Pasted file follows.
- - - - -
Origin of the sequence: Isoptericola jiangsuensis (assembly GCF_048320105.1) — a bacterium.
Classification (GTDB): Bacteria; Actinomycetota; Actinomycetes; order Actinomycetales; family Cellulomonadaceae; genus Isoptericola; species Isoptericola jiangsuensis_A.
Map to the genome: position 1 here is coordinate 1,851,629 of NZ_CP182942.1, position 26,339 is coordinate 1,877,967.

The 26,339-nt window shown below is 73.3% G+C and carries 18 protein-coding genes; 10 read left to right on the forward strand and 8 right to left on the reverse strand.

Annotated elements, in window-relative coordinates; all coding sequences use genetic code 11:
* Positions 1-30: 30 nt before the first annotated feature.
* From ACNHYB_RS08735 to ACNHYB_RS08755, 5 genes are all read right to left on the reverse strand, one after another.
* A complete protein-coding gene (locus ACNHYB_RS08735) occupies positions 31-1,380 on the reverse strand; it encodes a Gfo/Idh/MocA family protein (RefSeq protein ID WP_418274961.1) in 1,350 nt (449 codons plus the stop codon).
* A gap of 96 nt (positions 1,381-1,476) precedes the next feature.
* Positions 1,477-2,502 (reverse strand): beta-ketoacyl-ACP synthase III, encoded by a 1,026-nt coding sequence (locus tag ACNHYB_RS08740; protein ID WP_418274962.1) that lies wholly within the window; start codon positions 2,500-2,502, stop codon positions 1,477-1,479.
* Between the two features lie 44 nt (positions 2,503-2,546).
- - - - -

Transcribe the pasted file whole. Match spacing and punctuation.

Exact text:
Origin of the sequence: Isoptericola jiangsuensis (assembly GCF_048320105.1) — a bacterium.
Classification (GTDB): Bacteria; Actinomycetota; Actinomycetes; order Actinomycetales; family Cellulomonadaceae; genus Isoptericola; species Isoptericola jiangsuensis_A.
Map to the genome: position 1 here is coordinate 1,851,629 of NZ_CP182942.1, position 26,339 is coordinate 1,877,967.

The 26,339-nt window shown below is 73.3% G+C and carries 18 protein-coding genes; 10 read left to right on the forward strand and 8 right to left on the reverse strand.

Annotated elements, in window-relative coordinates; all coding sequences use genetic code 11:
* Positions 1-30: 30 nt before the first annotated feature.
* From ACNHYB_RS08735 to ACNHYB_RS08755, 5 genes are all read right to left on the reverse strand, one after another.
* A complete protein-coding gene (locus ACNHYB_RS08735) occupies positions 31-1,380 on the reverse strand; it encodes a Gfo/Idh/MocA family protein (RefSeq protein ID WP_418274961.1) in 1,350 nt (449 codons plus the stop codon).
* A gap of 96 nt (positions 1,381-1,476) precedes the next feature.
* Positions 1,477-2,502 (reverse strand): beta-ketoacyl-ACP synthase III, encoded by a 1,026-nt coding sequence (locus tag ACNHYB_RS08740; protein ID WP_418274962.1) that lies wholly within the window; start codon positions 2,500-2,502, stop codon positions 1,477-1,479.
* Between the two features lie 44 nt (positions 2,503-2,546).